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Paxil (Paroxetine)

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Updated October 03, 2011

Written or reviewed by a board-certified physician. See About.com's Medical Review Board.

What Paxil Is Used For:

How Paxil Is Taken:

Paxil is available in 10, 20, 30 and 40 mg tablets and a oral suspension liquid containing 10 mg paroxetine per 5 mL.

Paxil can be taken with or without food; morning is usually recommended.

Your particular dose will depend on your personal case and your doctor's judgment. Always follow the dosing instructions provided to you.

Who Should Not Take Paxil:

Your doctor will not prescribe Paxil for you if you are already taking:

Your doctor will also not prescribe Paxil if you have a known hypersensitivity to paroxetine or any of Paxil's inactive ingredients.

Paxil Side Effects:

The most common side effects of Paxil are:

  • Muscle weakness
  • Sweating
  • Nausea
  • Decreased appetite
  • Sleepiness
  • Insomnia
  • Dizziness
  • Tremor
  • Nervousness
  • Ejaculatory and orgasmic disturbances and sexual dysfunction

Drugs That Interact With Paxil:

Drugs and supplements that may potentially interact with Paxil include, but are not limited to:

  • Other antidepressants
  • Dexfenfluramine
  • Fenfluramine
  • Phentermine
  • Procarbazine
  • St. John's wort
  • Tryptophan
  • Pimozide
  • Thioridazine
  • Warfarin
  • Aspirin
  • Ibuprofen
  • Naproxen
  • Triptans
  • Cimetidine
  • Phenobarbital
  • Phenytoin
  • Lithium
  • Digoxin
  • Diazepam
  • Procyclidine
  • Theophylline
  • Fosamprenavir
  • Linezolid
  • Ritonavir

Always inform your doctor of any other medications you are taking, including any herbs or supplements.

Concerns for Specific People Using Paxil:

  • Pregnant women in the third trimester: Babies exposed to Paxil during the third trimester may develop complications following birth including prolonged hospitalization, as well as the need for breathing support and tube feeding. You should discuss the risks and benefits of continuing Paxil in the third trimester with your doctor to determine if you need to taper off Paxil or switch to another drug.
  • Elderly or debilitated patients and patients with severe kidney or liver impairment: If you fall into one of these groups, your doctor may prescribe a lower or less frequent dose than he would for a younger and/or healthier patient.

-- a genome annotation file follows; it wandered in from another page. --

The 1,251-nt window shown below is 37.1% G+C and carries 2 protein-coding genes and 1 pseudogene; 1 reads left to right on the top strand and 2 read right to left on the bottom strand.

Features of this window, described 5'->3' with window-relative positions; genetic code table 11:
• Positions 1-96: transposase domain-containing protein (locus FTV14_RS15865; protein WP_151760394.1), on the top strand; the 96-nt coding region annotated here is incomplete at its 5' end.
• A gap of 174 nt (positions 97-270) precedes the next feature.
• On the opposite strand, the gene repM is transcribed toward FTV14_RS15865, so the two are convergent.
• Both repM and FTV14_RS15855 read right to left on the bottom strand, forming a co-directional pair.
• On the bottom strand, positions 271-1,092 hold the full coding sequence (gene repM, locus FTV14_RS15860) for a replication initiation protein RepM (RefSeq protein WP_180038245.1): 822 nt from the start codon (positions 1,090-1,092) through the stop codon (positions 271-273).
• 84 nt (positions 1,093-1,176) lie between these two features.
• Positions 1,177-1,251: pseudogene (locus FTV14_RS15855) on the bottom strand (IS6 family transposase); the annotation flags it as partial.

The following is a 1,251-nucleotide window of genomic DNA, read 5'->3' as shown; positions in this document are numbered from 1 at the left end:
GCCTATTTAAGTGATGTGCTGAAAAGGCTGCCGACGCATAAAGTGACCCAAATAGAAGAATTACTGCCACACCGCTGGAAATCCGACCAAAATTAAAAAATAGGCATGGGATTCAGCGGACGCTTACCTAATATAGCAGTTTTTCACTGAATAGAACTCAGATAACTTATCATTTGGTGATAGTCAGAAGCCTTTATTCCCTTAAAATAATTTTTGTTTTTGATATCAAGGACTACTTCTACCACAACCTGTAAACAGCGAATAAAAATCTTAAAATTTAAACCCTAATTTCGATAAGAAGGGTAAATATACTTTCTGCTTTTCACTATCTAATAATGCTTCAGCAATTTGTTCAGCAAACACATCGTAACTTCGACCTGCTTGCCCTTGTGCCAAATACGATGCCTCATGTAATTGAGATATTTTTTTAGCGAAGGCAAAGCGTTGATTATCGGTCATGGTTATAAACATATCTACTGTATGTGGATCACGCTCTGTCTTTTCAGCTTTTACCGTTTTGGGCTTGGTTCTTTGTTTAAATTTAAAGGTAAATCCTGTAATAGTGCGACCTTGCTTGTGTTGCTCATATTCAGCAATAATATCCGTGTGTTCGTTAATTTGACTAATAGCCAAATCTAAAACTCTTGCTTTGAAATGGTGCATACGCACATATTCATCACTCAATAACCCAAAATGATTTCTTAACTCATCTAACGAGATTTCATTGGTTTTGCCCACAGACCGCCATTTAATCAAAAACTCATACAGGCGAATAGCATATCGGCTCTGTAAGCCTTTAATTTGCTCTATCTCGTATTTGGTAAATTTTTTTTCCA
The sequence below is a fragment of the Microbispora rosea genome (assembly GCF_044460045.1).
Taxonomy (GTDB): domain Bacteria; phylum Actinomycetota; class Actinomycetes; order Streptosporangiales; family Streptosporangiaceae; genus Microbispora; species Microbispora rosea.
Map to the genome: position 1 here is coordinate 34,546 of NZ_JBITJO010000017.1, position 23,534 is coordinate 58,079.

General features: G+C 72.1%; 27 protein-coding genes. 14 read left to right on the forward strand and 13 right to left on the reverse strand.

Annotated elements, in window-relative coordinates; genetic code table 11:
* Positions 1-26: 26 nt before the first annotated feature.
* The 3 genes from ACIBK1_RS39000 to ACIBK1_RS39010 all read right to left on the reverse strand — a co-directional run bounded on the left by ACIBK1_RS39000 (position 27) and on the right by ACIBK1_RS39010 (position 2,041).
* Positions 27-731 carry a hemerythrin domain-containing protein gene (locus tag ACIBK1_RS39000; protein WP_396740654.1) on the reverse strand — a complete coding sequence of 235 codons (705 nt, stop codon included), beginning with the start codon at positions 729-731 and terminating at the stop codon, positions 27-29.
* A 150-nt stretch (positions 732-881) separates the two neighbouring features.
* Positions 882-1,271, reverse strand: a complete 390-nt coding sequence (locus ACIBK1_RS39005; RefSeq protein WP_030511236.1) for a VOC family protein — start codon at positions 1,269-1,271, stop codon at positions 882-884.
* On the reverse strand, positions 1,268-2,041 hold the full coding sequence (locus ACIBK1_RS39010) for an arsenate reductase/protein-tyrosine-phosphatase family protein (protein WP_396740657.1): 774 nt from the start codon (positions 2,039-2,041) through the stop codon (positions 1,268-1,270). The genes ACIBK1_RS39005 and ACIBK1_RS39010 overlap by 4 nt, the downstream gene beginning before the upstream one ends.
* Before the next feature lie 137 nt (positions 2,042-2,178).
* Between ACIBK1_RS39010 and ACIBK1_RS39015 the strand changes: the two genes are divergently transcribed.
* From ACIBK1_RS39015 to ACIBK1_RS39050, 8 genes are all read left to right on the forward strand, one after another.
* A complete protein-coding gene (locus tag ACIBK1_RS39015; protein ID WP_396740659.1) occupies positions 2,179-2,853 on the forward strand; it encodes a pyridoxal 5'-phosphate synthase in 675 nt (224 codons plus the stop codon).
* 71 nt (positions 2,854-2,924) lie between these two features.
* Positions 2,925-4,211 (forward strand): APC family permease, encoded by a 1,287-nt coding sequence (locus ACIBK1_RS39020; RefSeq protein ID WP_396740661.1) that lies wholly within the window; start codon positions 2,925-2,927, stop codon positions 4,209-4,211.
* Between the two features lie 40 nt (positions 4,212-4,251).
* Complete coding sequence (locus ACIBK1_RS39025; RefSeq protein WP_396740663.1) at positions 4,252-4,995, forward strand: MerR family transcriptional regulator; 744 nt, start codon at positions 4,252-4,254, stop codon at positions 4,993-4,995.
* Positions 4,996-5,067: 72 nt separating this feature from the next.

Some Important Notes About Paxil:

  • You may be screened for bipolar disorder and monitored for any signs of mania or hypomania while taking Paxil.
  • Tell your doctor if you have any other diseases or conditions, particularly a history of seizures, kidney or liver disease, diseases that affect metabolism or blood flow regulation and angle-closure glaucoma. These specific concerns may affect how or even if your doctor chooses to prescribe Paxil for you.
  • Paxil may increase the risk of abnormal bleeding, especially if used with other drugs that affect blood clotting.
  • Abnormally low levels of sodium in the blood may occur with Paxil.
  • Paxil may cause a movement disorder called akathisia.
  • Use caution when operating machinery while taking Paxil.
  • Avoid alcohol while taking Paxil.

Should You Stop Taking Paxil?

Never stop taking Paxil without speaking to your doctor first.

  • If you feel that your depression is worsening or you are experiencing suicidal thoughts, contact your doctor immediately for advice.
  • Your doctor may recommend discontinuing Paxil if you experience adverse events like serotonin syndrome, neuroleptic malignant syndrome-like reactions or an allergic reaction.
  • If your doctor recommends that you stop taking Paxil, make sure you ask for clear instructions for tapering off your dose. Although Paxil is eliminated from the body more slowly than other antidepressants, it is still possible that you may experience discontinuation syndrome if you stop taking Paxil abruptly.

Source:

Paxil - Prescribing Information. GlaxoSmithKline plc. Accessed: Jan. 28, 2010. http://www.paxil.com

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